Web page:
Show simple item record

dc.contributor.advisor Singh, R. J. Emsley, Maletsema Ruth 2020-08-03T10:14:24Z 2020-08-03T10:14:24Z 2017
dc.description Thesis (PhD. (Education)) --University of Limpopo, 2017. en_US
dc.description.abstract South Africa has embarked on the official inclusion of school-based assessment in all subjects for transforming once-off pen and paper testing to redress the past rigid, norm-referenced, unreliable and non-transparent discriminative educational assessment in schools. The introduction does not only aim at offering constant constructive feedback to learners to improve performance, but it also assists teachers to diagnose, facilitate and improve on their assessment methods, to report learner performance to relevant stakeholders like parents, schools, districts and lastly national departments of education and to inform teaching and more assessments. Over and above it forms 25% of the total mark for all subjects in further education and training including Grade 12. There is compelling empirical evidence that school-based assessment positively influences the performance of learners in large scale assessments. In spite of its significance, the school-based assessment of literature set-works has received scant attention in secondary schools. Despite the local and international interest and implementation of school-based assessment nowadays, its administration in South Africa schools still remains a challenge. This study therefore followed an interpretive qualitative approach to respond to the question: What are the experiences of English first additional language teachers in assessment of literature set-works in secondary schools in Limpopo province? The teacher self-efficacy theory guided this study. It was not only used to substantially explain the stature of a literature teacher, but also to generate strategies to promote teacher flexibility and application of assessment practices in English first additional language. The theoretical and practical implications of self-efficacy theory are discussed in terms of their relevance to both the literature teacher and school-based assessment expectations. Multiple qualitative data collection methods of focus group interviews, openended questionnaires, documents and field notes were employed to strengthen findings in a natural setting. Respondents were selected through the purposive sampling. Five districts of Limpopo province were sampled for this study: four focus group interviews were conducted, 139 open-ended questionnaires were returned and documents relevant to answering the research question were analysed. Data were transcribed and then analysed by the Tesch (1990) method (as in Creswell 1994) of qualitative data analysis and constant comparison method. Teachers operating in the assessment of English first additional language have acknowledged the importance of school-based assessment, moderation and literature set-works, however they still feel literature assessment in schools does not receive the attention it deserves. The qualitative data revealed that teachers face various challenges in the implementation of school-based assessment of literature set-works. Most teachers through their responses still face challenges of time, resources and curriculum advisory support, inability to design their own literature set-works tasks, learner illiteracy and lack of teacher efficacy. Moreover, teachers are keenly dependent on previously written question papers. Findings have further shown that teachers suffer the pressures of authorities who impose extra assessment work on them and the selected literature prescribed works that stay for too long in the curriculum – these comprise the programme of assessment. These findings, although they may not be generalised, might contribute to prospect future research and educational change in assessment of literature set-works in schools. Various recommendations have been made for educational stakeholders in further research prospects and future improvement on assessment of literature set-works in schools emphasizing the independence of English literature setworks en_US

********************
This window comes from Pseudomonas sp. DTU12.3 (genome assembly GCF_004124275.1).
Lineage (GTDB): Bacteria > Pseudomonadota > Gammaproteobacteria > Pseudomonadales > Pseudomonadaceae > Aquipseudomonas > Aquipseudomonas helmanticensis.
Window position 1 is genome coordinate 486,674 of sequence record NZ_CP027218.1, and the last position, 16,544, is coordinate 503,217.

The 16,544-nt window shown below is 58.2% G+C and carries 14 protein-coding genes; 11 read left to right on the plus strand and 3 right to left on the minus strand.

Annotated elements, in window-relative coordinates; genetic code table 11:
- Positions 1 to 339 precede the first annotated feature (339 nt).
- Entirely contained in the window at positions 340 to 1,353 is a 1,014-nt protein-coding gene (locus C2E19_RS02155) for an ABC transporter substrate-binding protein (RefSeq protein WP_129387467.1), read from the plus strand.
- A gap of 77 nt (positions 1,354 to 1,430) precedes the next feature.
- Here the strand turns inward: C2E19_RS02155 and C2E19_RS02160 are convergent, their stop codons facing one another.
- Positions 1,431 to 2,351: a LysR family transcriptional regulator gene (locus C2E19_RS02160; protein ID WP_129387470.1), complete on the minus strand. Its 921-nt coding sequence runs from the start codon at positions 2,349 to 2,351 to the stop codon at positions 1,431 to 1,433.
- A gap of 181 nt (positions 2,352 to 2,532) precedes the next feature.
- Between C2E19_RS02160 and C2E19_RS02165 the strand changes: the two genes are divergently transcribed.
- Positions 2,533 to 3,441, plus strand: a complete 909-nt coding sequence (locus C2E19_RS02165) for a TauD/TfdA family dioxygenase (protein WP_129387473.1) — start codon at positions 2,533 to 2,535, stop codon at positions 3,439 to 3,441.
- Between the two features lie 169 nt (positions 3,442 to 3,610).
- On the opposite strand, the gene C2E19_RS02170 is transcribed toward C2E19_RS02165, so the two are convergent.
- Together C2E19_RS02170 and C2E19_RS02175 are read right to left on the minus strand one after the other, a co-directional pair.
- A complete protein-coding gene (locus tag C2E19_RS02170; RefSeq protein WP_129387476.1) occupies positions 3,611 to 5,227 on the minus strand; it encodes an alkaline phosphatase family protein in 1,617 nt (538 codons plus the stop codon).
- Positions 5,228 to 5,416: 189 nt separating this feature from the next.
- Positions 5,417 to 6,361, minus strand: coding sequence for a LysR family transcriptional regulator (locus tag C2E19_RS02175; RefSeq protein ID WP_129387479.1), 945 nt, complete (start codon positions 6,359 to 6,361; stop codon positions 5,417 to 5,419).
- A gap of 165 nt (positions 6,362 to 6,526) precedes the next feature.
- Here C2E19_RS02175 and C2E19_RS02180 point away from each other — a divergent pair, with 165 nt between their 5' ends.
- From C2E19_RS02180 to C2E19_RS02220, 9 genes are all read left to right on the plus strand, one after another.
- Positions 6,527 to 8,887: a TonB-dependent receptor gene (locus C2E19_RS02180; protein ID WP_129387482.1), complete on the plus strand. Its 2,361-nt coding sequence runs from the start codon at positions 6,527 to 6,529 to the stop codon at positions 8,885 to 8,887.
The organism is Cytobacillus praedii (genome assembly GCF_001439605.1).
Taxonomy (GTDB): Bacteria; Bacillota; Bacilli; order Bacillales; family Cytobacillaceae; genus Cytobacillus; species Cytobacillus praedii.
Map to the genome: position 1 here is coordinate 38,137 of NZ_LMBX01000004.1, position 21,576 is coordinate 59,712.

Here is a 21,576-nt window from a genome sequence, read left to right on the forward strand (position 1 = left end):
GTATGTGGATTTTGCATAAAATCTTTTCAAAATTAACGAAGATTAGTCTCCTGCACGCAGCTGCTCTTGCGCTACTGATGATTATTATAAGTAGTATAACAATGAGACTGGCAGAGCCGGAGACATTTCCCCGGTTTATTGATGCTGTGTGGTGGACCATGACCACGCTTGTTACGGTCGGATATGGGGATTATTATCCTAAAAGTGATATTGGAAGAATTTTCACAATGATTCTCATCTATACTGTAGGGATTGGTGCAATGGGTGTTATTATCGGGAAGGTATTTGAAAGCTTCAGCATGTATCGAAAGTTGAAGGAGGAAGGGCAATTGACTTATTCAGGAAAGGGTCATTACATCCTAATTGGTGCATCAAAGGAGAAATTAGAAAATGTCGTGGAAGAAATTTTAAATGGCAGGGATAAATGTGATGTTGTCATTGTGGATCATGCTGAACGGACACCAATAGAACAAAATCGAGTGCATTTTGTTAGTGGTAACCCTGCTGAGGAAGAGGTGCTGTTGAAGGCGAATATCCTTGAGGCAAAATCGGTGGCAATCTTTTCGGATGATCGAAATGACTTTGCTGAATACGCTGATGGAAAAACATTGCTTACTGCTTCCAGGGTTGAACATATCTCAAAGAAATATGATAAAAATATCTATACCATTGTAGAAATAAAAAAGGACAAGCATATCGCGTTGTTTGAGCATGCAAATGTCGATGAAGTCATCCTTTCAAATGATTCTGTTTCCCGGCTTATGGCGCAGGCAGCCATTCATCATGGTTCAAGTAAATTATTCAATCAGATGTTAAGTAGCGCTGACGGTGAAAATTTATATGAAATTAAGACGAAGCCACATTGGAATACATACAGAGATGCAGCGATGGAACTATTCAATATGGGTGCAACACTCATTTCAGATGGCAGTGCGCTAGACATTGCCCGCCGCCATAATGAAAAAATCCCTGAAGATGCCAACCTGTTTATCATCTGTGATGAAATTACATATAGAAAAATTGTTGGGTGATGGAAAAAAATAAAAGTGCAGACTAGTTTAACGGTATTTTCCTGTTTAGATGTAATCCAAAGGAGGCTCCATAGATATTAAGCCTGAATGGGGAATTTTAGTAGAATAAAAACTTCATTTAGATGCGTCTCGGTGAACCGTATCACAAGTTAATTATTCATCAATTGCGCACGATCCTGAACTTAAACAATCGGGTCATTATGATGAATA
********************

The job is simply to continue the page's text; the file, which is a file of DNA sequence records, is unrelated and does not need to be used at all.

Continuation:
dc.format.extent xx, 455 leaves en_US
dc.language.iso en en_US
dc.publisher University of Limpopo en_US
dc.relation.requires pdf en_US
dc.subject Assessment en_US
dc.subject School-based assessment en_US
dc.subject Literature en_US
dc.subject Moderation en_US
dc.subject Teacher efficacy en_US
dc.subject.lcsh English Language--Study and Teaching. en_US
dc.subject.lcsh Teachers--Language. en_US
dc.subject.lcsh Curriculum-based assessment. en_US
dc.subject.lcsh Education evaluation. en_US
dc.subject.lcsh Academic performance. en_US
dc.title Experiences of Grade 12 EFAL teachers' Assessment of Literature Set-works in Limpopo Secondary Schools en_US
dc.type Thesis en_US

Files in this item

This item appears in the following Collection(s)

Show simple item record

Search ULSpace


My Account